Free/$.99 ad-free version
Big Duck Games
Rating: 4 out of 4
When you first open "Flow," you are not treated to the typical one- or two-screen tutorial that seems to be standard with iOS games.
Instead, it's a bit like the film "Inception." You see a field of 25 squares and eight colored dots. You can almost hear Leo DiCaprio asking you to draw him a maze in one minute that takes two minutes to solve.
"Flow" challenges the visual and problem solving side of the brain in a way that is intruiging but beautifully simple. In "Flow," you're connecting colored dots via pipelines that can not intersect. The grid format and basic rules lend comparisons to a non-mathematical version of Sudoku.
The vibrant colors on a black field with simple, rounded shapes and smooth swipe motions make the player feel as though they're toying around with a modern art installation as much as they are gaming on a device.
As one might expect, the levels progress from simple -- five by five fields with four colors to connect -- to mind-bendingly complex, with the hardest levels featuring a 14 by 14 square surface with 15 colors to connect.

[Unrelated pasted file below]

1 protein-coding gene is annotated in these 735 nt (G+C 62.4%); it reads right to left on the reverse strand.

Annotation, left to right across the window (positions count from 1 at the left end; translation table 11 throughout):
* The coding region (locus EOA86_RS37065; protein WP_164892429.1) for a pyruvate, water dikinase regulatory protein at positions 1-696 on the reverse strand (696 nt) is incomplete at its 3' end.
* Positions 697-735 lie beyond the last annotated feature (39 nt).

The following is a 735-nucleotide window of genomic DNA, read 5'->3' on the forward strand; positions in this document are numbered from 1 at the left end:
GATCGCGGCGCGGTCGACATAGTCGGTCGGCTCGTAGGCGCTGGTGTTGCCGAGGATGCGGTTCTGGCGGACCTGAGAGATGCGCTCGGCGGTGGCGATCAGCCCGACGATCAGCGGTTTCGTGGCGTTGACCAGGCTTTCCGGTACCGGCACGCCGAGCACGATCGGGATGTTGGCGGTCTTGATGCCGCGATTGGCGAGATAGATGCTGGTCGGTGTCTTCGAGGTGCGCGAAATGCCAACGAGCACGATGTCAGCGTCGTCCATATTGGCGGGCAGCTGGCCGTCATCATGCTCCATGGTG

There will never be enough great puzzle games for mobile devices. There are inevitably times in our busy lives when a quiet moment of brain-prodding is just what is needed to maintain the momentum lost by waiting in line at the ATM.
Like a sudoku or a crossword, "Flow" as easy or hard as you want it to be, and it can be easily abandoned and recalled as the day interferes and recedes. It's perfect for the train -- a completed puzzle actually begins to look like a well-designed public transit map.
Sound may be the only area where "Flow" is less zen and more playful. The idea is that these connections represent pipelines that are filled with what sounds like water. As you get closer to completing a level, each connection emits a higher-pitched dripping sound.
Something about the splashy droops and drips doesn't quite match up with the simple, sophisticated graphics, but a flick of the "mute" button remedies this slight annoyance. And let's be honest, if you're on the train playing "Flow" with the sound on (and no headphones), you deserve all the annoyance coming your way.
The major gripe on the free version is that the ads impede an otherwise beautifully modernist interface. This is a staple mobile device game and is worth springing for the $.99 to have clean, beautiful version on your Apple or Windows device (the Google version is forthcoming).